The record is available here.

As I recall, the saying goes that while I may be old, at least I got to see all the cool bands. I suppose that forty years hence the tender teens of today will be muttering about how current bands are an awful atrocious abomination, next fondly playing their cherished golden oldie Arcade Fire or Paramore tunes. Being the curmudgeonry conservative I am, I fearlessly state that no, it’s not because I’m too old; the Cheez-Wiz preprogrammed preprocessed recipe pablum ear candy slime being passed off as music today really does suck. Prayerfully one day you’ll catch on, kids, demanding your generation start creating authentic music or you’re tossing them aside in favor of the real thing. For the latter, start here.

Although totally unaware of it at the time, disco notwithstanding I was blessed spending my teen years in the 70s, when in order to make music people had to actually sing and play instruments and all that other silly stuff. I was extremely fortunate in that my high school music department was filled with programs and musicians on a collegiate and higher level. I played a small part in the program, singing fairly well in various choirs, playing a decent bass in the school jazz band, and contributing a very mediocre viola in the orchestra. As the soundtrack to our high school years said, two out of three ain’t bad.

I, and my local compatriots, luxuriated in a sea of top-flight local musicians in multiple genres. We were proud of the bands that we were in, and even the bands that we weren’t in. Names totally unknown outside of our little town of Livermore, but to those of us who knew better they were giants.

The past twists and turns and fades in our mind’s theater over the decades; times that at the time seems like the end of the world are now viewed through soft focus and a fond fuzziness. Regrettably, for most of the music and bands we grew up with, recollections are all we have. Hopefully there are a few not totally tattered cassettes out there somewhere that someone will dig up and share with us. But, for the most part, all we have are memories.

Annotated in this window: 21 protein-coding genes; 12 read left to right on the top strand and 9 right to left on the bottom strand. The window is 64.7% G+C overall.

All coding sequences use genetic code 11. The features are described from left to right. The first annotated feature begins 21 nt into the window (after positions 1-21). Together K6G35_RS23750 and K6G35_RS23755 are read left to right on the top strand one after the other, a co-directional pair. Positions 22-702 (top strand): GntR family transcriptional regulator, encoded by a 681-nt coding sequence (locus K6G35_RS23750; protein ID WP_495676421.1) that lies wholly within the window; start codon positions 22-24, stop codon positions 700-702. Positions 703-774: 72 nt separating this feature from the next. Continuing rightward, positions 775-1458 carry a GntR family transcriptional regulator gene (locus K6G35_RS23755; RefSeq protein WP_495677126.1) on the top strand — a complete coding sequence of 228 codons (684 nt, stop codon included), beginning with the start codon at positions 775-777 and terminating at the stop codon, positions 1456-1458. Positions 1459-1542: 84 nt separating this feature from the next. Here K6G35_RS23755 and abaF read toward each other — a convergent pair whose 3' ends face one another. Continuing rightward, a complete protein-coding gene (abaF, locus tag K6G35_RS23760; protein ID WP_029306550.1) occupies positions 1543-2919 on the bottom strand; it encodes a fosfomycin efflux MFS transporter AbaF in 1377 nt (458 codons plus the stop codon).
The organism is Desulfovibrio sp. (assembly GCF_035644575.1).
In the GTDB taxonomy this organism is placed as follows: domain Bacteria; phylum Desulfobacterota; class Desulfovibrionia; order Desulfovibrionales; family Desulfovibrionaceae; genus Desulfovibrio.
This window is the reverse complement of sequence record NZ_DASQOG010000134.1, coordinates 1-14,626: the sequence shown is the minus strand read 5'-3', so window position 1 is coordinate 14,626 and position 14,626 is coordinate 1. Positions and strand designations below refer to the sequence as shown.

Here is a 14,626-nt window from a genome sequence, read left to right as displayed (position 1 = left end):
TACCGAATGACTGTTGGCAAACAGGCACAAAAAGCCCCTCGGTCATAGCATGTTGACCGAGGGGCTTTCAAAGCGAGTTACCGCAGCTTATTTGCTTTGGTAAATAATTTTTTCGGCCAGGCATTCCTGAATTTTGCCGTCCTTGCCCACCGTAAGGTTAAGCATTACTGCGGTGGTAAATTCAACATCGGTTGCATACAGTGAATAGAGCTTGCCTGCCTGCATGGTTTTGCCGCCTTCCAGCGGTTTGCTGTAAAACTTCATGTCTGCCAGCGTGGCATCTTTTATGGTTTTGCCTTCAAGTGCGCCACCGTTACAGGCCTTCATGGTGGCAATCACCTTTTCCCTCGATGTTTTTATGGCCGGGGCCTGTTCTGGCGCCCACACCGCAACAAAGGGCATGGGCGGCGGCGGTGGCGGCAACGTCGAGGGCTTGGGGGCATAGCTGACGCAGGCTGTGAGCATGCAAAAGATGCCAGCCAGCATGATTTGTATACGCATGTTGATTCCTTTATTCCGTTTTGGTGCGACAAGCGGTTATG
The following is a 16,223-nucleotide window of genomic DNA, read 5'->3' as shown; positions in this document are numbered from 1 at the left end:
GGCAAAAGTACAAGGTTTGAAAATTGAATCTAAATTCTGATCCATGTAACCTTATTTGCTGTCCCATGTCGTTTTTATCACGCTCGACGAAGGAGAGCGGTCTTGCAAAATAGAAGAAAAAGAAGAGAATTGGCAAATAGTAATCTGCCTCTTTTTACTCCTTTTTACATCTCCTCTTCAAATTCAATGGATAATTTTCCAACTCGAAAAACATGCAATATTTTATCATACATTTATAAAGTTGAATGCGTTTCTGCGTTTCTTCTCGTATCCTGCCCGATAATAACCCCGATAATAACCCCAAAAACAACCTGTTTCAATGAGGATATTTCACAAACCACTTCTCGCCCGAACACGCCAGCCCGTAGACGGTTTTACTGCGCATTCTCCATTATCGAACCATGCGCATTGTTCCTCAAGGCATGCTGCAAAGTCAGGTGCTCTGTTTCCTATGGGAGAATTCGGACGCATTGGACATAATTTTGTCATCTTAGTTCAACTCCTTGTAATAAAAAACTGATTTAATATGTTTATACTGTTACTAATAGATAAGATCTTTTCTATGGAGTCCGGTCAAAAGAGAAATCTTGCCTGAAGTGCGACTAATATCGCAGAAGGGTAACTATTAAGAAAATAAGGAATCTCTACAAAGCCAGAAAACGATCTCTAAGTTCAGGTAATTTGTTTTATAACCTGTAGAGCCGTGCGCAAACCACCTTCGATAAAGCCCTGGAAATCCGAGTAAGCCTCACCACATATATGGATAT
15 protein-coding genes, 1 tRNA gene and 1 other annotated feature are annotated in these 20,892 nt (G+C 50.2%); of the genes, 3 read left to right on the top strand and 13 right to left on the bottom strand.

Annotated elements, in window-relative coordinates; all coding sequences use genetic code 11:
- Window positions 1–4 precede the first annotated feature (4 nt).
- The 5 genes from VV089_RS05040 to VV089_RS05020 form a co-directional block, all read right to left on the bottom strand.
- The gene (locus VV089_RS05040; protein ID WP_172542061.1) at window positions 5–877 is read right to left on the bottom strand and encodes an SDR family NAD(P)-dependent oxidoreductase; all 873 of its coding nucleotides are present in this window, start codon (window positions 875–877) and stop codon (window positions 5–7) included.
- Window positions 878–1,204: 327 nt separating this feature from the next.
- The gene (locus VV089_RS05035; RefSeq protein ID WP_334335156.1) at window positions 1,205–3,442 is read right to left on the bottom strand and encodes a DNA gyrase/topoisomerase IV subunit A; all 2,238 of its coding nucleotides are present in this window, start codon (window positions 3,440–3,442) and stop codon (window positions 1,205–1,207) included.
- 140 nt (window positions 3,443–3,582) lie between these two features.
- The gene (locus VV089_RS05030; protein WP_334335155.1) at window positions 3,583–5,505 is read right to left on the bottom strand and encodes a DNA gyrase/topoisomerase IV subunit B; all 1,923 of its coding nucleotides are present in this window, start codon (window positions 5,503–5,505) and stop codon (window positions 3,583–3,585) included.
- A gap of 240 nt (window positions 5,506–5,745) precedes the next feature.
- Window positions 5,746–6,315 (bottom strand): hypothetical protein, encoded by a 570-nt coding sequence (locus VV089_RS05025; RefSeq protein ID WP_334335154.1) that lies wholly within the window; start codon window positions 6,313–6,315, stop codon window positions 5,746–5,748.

One of the local bands we revered back in the day was a progressive rock ensemble named Tykus. Led by the brothers Jim and Roger Liptak, Roger on guitar and Jim, a true keyboard master who was legitimately on the level of a Keith Emerson or Rick Wakeman, Tykus in a just world would have conquered said world. However, as I trust you’ve learned by now the world isn’t just, and they didn’t.

A few days ago, I saw a note by one of the members of one of the bands from back in the day, commenting how he had been gifted with a Tykus CD. It wasn’t for sale; strictly a gift for family and friends.

Uh … TYKUS CD?!!

Must. Have.

Thus, inquiries were made, connections were established, and this past Tuesday Tykus’ bassist graciously gave me a copy of the CD.

As noted, memories can and often do skewer reality. Thus, I was actually hesitant to listen to the CD. Would it live up to all I had been told, and all I remembered, of this mighty band?

The answer was no.

It blew away all memories and expectations as far as the east is from the west.

Tykus wasn’t good. They weren’t great. They were at minimum three levels beyond that. Tykus truly was the equal of progressive rock giants such as Emerson Lake & Palmer, Yes, and Kansas. The compositions, the singing, the playing – all were, and are, utterly brilliant. I can’t stop listening to this CD. I will never stop listening to this CD. It has gained immediate entry to the hall of the greats; the music I will constantly refer to until I’m listening to the heavenly choir. And no, it’s not just nostalgia talking. Tykus was that good.

I pray for today’s teenagers. No, not solely that they get the chance to hear real music in their lifetime made by their peers. I pray that forty years from now their memories of today will be filled with music and the bands, the friends, and the fun times that should permeate the teen years. I pray that the greatest angst they will have to suffer is something similar to what I felt when I couldn’t get a date to the senior prom, not having to dive for cover every time there’s a loud sound fearing it’s a gun and not some joker with a firecracker.

It’s bad enough kids these days don’t get to know real music.

It’s far worse they aren’t able to enjoy without fear what they do have.

Today’s kids deserve the chance to have a Tykus of their own.